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  • Writer's pictureChris Burand

Hiring the Right Producer

A few steps are required in order to hire the right producer. Combined with the right training program, my clients enjoy around a 75% success rate with their new hires rather than the 75% failure rate that is common at other agencies. These are facts, not just wishful thinking. I'll cover the steps for hiring producers here.

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1. Are you hiring for the right purpose? One of the most common and important reasons so many producer hires fail is not due to the producer. It is because of management. Agency owners and managers are not interested in hiring successful producers. They are interested in hiring producers that are mediocre at best. These are not conscious thoughts -- that would be ridiculous. However, the reality is that many people running agencies want to be king or queen and they do not want to be challenged as the top producer. Since most are good producers, the only position left for other producers is mediocre producer.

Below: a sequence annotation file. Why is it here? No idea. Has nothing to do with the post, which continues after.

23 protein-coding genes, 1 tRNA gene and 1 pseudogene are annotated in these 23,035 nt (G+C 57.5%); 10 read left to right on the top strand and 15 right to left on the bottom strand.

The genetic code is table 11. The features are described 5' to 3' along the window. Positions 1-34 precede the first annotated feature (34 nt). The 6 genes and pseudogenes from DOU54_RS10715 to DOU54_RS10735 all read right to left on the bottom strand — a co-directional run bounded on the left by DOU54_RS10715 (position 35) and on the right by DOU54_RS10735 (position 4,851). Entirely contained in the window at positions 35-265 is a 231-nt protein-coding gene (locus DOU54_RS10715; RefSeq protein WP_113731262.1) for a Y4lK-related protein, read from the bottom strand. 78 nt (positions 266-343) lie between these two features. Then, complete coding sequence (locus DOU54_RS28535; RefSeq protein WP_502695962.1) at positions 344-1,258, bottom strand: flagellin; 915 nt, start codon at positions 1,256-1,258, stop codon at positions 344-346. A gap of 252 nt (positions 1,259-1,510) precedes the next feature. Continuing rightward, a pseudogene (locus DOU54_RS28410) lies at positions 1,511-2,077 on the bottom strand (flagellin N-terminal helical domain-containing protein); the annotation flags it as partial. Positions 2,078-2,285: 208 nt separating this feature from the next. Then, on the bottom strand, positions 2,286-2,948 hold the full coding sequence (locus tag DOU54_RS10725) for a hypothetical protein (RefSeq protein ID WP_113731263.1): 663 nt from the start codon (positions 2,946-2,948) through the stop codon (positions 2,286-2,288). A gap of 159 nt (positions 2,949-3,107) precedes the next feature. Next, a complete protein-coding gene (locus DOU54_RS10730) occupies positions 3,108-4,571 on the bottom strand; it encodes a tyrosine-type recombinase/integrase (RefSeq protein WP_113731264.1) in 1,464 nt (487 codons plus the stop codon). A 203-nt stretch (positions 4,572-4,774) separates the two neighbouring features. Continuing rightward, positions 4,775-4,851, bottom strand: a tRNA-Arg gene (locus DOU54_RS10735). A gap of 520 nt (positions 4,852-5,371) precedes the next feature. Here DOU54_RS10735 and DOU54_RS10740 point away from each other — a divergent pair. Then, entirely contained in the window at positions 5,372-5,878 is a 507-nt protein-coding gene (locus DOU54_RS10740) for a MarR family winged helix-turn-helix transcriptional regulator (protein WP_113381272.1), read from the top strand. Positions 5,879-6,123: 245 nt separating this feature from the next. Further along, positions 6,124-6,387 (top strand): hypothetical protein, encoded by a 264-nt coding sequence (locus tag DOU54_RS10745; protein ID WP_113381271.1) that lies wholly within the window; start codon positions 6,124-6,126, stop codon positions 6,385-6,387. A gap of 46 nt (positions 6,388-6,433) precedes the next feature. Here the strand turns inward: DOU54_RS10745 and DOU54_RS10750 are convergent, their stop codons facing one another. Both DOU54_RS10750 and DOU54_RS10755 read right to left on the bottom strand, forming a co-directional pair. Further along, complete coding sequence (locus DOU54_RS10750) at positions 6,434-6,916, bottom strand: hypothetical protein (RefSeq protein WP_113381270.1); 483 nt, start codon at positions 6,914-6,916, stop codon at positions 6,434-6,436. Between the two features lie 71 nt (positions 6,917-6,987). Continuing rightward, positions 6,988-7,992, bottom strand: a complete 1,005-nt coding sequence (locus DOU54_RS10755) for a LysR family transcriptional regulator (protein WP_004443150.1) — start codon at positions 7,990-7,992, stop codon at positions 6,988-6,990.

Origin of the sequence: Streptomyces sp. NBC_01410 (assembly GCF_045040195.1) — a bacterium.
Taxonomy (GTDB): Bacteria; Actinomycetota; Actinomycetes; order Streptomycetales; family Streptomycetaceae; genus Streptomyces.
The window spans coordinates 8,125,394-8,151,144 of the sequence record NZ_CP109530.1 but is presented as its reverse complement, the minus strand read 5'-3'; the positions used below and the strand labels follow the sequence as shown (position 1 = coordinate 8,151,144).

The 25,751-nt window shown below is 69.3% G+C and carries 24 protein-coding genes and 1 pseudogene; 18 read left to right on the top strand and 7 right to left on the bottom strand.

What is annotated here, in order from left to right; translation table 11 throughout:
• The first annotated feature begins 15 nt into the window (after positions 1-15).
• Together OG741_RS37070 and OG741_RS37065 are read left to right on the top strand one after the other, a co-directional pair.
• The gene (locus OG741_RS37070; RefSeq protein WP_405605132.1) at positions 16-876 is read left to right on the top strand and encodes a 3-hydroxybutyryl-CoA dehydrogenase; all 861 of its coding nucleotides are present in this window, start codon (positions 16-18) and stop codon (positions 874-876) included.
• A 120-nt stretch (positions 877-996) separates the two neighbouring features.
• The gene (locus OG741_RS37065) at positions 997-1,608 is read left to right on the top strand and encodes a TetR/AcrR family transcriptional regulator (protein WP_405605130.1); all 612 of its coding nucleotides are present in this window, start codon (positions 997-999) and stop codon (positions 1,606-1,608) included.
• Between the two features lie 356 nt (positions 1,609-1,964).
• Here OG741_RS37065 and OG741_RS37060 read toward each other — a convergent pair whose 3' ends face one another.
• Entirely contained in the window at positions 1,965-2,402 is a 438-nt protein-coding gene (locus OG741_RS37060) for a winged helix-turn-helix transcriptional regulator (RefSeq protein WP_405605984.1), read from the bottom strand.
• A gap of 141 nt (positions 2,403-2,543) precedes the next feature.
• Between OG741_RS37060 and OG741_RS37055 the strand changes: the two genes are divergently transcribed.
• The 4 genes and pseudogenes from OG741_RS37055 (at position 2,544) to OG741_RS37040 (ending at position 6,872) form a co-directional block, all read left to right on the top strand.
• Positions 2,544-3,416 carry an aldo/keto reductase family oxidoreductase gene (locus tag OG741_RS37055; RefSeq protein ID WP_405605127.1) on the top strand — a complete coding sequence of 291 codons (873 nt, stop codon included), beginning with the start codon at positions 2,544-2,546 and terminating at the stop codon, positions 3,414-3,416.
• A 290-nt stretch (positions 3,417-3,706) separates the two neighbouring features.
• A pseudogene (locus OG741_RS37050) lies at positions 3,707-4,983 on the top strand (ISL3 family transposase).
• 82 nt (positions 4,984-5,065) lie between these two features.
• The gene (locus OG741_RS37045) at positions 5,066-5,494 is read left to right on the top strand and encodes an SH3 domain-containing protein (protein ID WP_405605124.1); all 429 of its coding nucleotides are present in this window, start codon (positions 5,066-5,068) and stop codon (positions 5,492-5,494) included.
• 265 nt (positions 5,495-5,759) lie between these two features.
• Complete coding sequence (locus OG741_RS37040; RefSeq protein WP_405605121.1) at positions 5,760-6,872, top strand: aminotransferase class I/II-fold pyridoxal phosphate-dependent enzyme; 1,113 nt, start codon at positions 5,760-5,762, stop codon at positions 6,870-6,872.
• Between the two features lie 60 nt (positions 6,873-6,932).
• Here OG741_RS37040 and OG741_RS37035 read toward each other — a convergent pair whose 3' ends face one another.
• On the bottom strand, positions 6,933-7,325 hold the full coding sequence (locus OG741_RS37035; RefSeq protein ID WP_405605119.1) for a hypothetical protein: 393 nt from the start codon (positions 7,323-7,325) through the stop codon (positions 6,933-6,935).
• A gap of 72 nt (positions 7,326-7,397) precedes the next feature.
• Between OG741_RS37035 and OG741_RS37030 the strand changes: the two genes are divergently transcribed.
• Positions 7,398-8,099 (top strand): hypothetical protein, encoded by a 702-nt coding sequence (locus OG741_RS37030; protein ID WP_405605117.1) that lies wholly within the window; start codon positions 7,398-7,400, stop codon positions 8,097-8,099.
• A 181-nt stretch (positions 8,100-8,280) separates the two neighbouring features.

The facts back up my position. Most producers never get past about $250,000 - $300,000 in commissions. That may not even be the breakeven point.

Before spending and wasting money on hiring a producer, figure out if you really want to hire someone who may challenge you. The question is no small point. You run the agency and it makes sense that you would be concerned about an employee creating a challenge to your position. Of course this is an ego issue to some degree. It is a control issue. However, it is a real issue and if you are cognizant of your emotions, you will make a better decision.

2. If you are hiring for the right purpose, then hire using high quality tests rather than your gut. Your gut is likely to lead you astray. Somewhere between 90% and 100% of the agency owners I've ever met had guts that told them to hire producers they liked. Whether or not you personally like the producer should be secondary. The first criteria should be whether they can sell. The two criteria are not synonymous.